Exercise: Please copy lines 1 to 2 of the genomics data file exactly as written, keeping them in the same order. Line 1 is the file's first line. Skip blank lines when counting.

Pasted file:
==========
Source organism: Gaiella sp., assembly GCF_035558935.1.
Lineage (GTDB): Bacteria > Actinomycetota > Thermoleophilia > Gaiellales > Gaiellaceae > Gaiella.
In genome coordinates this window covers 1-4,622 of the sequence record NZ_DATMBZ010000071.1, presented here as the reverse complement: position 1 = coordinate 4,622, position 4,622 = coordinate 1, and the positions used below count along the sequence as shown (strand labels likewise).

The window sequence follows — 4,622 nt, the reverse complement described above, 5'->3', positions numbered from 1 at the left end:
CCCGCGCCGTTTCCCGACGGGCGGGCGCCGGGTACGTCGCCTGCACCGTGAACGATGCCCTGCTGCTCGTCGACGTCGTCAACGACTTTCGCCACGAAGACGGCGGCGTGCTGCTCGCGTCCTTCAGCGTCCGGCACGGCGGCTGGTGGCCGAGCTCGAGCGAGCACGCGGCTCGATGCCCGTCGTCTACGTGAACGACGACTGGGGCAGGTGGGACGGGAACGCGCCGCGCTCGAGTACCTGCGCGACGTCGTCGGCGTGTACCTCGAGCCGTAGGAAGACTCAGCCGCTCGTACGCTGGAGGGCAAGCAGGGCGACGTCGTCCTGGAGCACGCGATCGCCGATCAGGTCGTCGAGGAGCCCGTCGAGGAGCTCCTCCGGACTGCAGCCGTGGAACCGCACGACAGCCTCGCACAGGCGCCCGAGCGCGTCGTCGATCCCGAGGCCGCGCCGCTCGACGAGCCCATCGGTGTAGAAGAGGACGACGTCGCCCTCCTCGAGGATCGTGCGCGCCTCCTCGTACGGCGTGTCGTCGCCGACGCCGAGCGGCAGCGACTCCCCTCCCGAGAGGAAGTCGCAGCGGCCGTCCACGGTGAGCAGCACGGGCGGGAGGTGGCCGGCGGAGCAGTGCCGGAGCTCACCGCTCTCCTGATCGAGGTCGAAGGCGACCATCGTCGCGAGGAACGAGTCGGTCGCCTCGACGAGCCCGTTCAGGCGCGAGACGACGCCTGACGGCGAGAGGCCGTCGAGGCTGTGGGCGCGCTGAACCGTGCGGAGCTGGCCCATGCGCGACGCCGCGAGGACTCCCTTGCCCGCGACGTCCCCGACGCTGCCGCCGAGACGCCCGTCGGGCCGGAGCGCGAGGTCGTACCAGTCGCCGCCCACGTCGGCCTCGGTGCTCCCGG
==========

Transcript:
Source organism: Gaiella sp., assembly GCF_035558935.1.
Lineage (GTDB): Bacteria > Actinomycetota > Thermoleophilia > Gaiellales > Gaiellaceae > Gaiella.